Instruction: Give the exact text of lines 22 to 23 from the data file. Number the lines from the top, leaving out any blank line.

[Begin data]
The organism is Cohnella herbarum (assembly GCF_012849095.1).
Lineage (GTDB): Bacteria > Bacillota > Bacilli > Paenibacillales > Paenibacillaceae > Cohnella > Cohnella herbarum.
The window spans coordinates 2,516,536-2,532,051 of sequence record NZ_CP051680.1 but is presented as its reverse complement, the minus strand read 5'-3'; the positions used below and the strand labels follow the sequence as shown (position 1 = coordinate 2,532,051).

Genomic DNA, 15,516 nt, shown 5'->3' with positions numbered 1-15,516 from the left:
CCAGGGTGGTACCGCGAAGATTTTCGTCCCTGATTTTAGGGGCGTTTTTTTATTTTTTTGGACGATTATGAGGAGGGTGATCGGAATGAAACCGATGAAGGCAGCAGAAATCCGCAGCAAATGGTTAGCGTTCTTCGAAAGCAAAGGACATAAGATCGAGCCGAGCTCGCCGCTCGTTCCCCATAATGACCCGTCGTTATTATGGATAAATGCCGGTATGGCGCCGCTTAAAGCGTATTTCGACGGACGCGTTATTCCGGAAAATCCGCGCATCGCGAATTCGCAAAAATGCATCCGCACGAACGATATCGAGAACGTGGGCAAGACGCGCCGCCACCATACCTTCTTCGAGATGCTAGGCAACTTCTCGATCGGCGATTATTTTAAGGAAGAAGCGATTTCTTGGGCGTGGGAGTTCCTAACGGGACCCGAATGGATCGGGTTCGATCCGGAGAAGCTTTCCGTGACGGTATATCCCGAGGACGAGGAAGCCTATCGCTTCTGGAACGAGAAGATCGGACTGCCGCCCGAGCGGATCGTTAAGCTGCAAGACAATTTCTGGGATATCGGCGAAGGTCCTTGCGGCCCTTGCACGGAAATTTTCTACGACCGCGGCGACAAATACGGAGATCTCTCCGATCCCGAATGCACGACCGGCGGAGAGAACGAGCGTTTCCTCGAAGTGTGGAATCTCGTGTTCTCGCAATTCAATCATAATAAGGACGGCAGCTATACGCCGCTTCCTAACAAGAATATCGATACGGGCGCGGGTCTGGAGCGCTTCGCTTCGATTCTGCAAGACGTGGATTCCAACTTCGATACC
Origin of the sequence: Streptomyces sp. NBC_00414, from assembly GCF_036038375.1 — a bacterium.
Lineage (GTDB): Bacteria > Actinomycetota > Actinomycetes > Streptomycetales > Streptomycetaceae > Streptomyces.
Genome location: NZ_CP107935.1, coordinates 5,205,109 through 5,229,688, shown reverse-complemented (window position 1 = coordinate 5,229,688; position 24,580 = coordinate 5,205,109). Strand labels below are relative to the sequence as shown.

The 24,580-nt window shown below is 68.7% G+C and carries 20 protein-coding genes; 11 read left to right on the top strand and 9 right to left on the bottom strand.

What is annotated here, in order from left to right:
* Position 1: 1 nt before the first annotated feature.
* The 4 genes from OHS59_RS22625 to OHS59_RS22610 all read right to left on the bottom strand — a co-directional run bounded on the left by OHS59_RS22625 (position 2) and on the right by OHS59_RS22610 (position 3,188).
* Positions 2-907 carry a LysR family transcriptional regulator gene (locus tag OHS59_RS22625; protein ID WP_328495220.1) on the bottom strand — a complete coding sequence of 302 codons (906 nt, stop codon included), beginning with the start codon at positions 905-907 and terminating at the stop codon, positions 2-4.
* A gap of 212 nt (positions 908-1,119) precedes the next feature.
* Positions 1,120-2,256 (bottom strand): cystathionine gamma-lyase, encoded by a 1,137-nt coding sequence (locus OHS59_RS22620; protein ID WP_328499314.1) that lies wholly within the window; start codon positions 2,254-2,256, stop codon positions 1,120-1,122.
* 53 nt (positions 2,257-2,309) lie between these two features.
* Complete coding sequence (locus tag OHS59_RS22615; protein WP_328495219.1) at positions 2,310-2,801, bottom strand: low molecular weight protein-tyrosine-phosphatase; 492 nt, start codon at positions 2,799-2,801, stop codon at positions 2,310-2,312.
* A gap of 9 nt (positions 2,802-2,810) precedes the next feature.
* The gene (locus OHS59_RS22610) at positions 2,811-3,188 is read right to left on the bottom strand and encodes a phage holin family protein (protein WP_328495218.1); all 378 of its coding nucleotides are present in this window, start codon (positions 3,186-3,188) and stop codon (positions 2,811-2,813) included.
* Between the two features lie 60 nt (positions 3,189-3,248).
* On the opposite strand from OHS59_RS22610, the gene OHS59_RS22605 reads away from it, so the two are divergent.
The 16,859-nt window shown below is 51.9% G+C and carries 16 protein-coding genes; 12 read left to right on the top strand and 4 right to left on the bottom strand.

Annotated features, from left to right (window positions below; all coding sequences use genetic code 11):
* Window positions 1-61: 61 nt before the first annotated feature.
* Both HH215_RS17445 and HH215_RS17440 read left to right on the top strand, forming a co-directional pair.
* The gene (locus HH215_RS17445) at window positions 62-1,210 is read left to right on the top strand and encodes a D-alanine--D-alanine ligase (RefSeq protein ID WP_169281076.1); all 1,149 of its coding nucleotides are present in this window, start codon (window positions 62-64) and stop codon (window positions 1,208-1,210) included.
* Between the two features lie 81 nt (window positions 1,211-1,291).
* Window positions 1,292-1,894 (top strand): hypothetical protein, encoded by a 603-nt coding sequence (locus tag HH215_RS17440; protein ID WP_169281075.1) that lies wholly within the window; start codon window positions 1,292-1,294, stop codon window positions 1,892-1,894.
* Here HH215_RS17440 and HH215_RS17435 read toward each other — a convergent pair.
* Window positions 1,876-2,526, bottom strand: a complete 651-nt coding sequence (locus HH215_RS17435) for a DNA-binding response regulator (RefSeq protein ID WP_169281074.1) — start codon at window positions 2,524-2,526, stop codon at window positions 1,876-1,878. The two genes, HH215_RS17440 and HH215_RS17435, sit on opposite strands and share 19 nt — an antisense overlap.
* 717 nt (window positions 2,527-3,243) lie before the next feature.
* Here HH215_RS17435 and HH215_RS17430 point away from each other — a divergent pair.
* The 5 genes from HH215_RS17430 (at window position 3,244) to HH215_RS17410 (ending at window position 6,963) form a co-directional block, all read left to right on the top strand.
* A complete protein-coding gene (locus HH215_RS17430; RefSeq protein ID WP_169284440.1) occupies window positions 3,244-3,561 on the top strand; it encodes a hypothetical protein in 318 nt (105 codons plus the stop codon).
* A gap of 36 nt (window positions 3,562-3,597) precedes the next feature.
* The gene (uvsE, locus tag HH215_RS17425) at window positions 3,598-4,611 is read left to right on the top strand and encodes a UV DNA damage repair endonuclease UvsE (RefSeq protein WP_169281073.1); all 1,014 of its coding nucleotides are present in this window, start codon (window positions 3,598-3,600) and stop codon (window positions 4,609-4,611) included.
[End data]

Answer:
The 16,859-nt window shown below is 51.9% G+C and carries 16 protein-coding genes; 12 read left to right on the top strand and 4 right to left on the bottom strand.

Annotated features, from left to right (window positions below; all coding sequences use genetic code 11):